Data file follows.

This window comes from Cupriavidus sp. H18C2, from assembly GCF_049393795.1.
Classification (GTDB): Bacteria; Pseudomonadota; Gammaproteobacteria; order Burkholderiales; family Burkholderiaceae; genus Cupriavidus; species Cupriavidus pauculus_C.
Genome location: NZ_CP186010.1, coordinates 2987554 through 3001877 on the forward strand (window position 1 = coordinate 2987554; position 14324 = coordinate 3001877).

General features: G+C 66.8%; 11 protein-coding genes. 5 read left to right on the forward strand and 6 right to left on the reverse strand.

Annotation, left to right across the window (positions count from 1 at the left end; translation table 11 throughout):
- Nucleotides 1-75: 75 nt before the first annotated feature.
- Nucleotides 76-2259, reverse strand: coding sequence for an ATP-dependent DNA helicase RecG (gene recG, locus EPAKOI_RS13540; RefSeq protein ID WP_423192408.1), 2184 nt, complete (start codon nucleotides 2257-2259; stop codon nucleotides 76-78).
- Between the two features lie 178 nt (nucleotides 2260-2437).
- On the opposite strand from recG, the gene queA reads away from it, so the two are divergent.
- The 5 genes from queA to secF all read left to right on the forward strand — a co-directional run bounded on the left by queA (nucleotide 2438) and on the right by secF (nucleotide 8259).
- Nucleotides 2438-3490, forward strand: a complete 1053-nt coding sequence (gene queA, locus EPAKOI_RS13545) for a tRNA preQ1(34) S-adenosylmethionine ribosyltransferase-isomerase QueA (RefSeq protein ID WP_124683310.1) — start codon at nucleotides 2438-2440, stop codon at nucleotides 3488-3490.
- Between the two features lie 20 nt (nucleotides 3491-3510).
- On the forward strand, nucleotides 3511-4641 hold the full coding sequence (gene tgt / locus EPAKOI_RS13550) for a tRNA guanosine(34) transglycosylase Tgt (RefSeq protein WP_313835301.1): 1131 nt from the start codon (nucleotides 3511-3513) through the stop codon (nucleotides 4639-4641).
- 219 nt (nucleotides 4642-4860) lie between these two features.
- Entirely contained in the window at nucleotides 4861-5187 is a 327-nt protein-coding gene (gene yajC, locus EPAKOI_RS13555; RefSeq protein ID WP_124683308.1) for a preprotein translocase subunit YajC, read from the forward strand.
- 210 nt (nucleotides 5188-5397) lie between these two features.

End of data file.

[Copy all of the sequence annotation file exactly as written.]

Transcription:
This window comes from Cupriavidus sp. H18C2, from assembly GCF_049393795.1.
Classification (GTDB): Bacteria; Pseudomonadota; Gammaproteobacteria; order Burkholderiales; family Burkholderiaceae; genus Cupriavidus; species Cupriavidus pauculus_C.
Genome location: NZ_CP186010.1, coordinates 2987554 through 3001877 on the forward strand (window position 1 = coordinate 2987554; position 14324 = coordinate 3001877).

General features: G+C 66.8%; 11 protein-coding genes. 5 read left to right on the forward strand and 6 right to left on the reverse strand.

Annotation, left to right across the window (positions count from 1 at the left end; translation table 11 throughout):
- Nucleotides 1-75: 75 nt before the first annotated feature.
- Nucleotides 76-2259, reverse strand: coding sequence for an ATP-dependent DNA helicase RecG (gene recG, locus EPAKOI_RS13540; RefSeq protein ID WP_423192408.1), 2184 nt, complete (start codon nucleotides 2257-2259; stop codon nucleotides 76-78).
- Between the two features lie 178 nt (nucleotides 2260-2437).
- On the opposite strand from recG, the gene queA reads away from it, so the two are divergent.
- The 5 genes from queA to secF all read left to right on the forward strand — a co-directional run bounded on the left by queA (nucleotide 2438) and on the right by secF (nucleotide 8259).
- Nucleotides 2438-3490, forward strand: a complete 1053-nt coding sequence (gene queA, locus EPAKOI_RS13545) for a tRNA preQ1(34) S-adenosylmethionine ribosyltransferase-isomerase QueA (RefSeq protein ID WP_124683310.1) — start codon at nucleotides 2438-2440, stop codon at nucleotides 3488-3490.
- Between the two features lie 20 nt (nucleotides 3491-3510).
- On the forward strand, nucleotides 3511-4641 hold the full coding sequence (gene tgt / locus EPAKOI_RS13550) for a tRNA guanosine(34) transglycosylase Tgt (RefSeq protein WP_313835301.1): 1131 nt from the start codon (nucleotides 3511-3513) through the stop codon (nucleotides 4639-4641).
- 219 nt (nucleotides 4642-4860) lie between these two features.
- Entirely contained in the window at nucleotides 4861-5187 is a 327-nt protein-coding gene (gene yajC, locus EPAKOI_RS13555; RefSeq protein ID WP_124683308.1) for a preprotein translocase subunit YajC, read from the forward strand.
- 210 nt (nucleotides 5188-5397) lie between these two features.